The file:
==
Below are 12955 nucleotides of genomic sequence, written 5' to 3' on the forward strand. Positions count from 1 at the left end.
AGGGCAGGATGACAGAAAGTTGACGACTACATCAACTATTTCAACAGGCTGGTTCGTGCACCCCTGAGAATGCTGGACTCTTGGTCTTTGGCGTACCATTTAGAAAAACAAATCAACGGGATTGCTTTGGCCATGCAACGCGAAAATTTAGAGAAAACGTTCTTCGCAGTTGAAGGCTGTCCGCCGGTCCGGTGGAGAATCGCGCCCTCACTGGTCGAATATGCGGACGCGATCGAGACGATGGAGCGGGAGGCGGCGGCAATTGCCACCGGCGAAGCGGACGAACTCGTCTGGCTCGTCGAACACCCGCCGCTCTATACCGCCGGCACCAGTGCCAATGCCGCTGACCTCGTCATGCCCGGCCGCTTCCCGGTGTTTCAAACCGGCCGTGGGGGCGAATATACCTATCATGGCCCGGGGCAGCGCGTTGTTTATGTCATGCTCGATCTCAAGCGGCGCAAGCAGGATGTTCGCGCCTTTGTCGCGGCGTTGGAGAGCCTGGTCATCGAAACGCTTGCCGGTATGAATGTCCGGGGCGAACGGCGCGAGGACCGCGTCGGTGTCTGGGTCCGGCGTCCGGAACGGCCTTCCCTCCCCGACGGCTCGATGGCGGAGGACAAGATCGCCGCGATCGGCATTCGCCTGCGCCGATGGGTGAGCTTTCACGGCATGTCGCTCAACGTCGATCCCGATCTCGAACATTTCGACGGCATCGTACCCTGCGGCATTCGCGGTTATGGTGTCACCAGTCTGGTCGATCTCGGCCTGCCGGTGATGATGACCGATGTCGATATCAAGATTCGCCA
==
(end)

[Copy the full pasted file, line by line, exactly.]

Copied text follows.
Below are 12955 nucleotides of genomic sequence, written 5' to 3' on the forward strand. Positions count from 1 at the left end.
AGGGCAGGATGACAGAAAGTTGACGACTACATCAACTATTTCAACAGGCTGGTTCGTGCACCCCTGAGAATGCTGGACTCTTGGTCTTTGGCGTACCATTTAGAAAAACAAATCAACGGGATTGCTTTGGCCATGCAACGCGAAAATTTAGAGAAAACGTTCTTCGCAGTTGAAGGCTGTCCGCCGGTCCGGTGGAGAATCGCGCCCTCACTGGTCGAATATGCGGACGCGATCGAGACGATGGAGCGGGAGGCGGCGGCAATTGCCACCGGCGAAGCGGACGAACTCGTCTGGCTCGTCGAACACCCGCCGCTCTATACCGCCGGCACCAGTGCCAATGCCGCTGACCTCGTCATGCCCGGCCGCTTCCCGGTGTTTCAAACCGGCCGTGGGGGCGAATATACCTATCATGGCCCGGGGCAGCGCGTTGTTTATGTCATGCTCGATCTCAAGCGGCGCAAGCAGGATGTTCGCGCCTTTGTCGCGGCGTTGGAGAGCCTGGTCATCGAAACGCTTGCCGGTATGAATGTCCGGGGCGAACGGCGCGAGGACCGCGTCGGTGTCTGGGTCCGGCGTCCGGAACGGCCTTCCCTCCCCGACGGCTCGATGGCGGAGGACAAGATCGCCGCGATCGGCATTCGCCTGCGCCGATGGGTGAGCTTTCACGGCATGTCGCTCAACGTCGATCCCGATCTCGAACATTTCGACGGCATCGTACCCTGCGGCATTCGCGGTTATGGTGTCACCAGTCTGGTCGATCTCGGCCTGCCGGTGATGATGACCGATGTCGATATCAAGATTCGCCA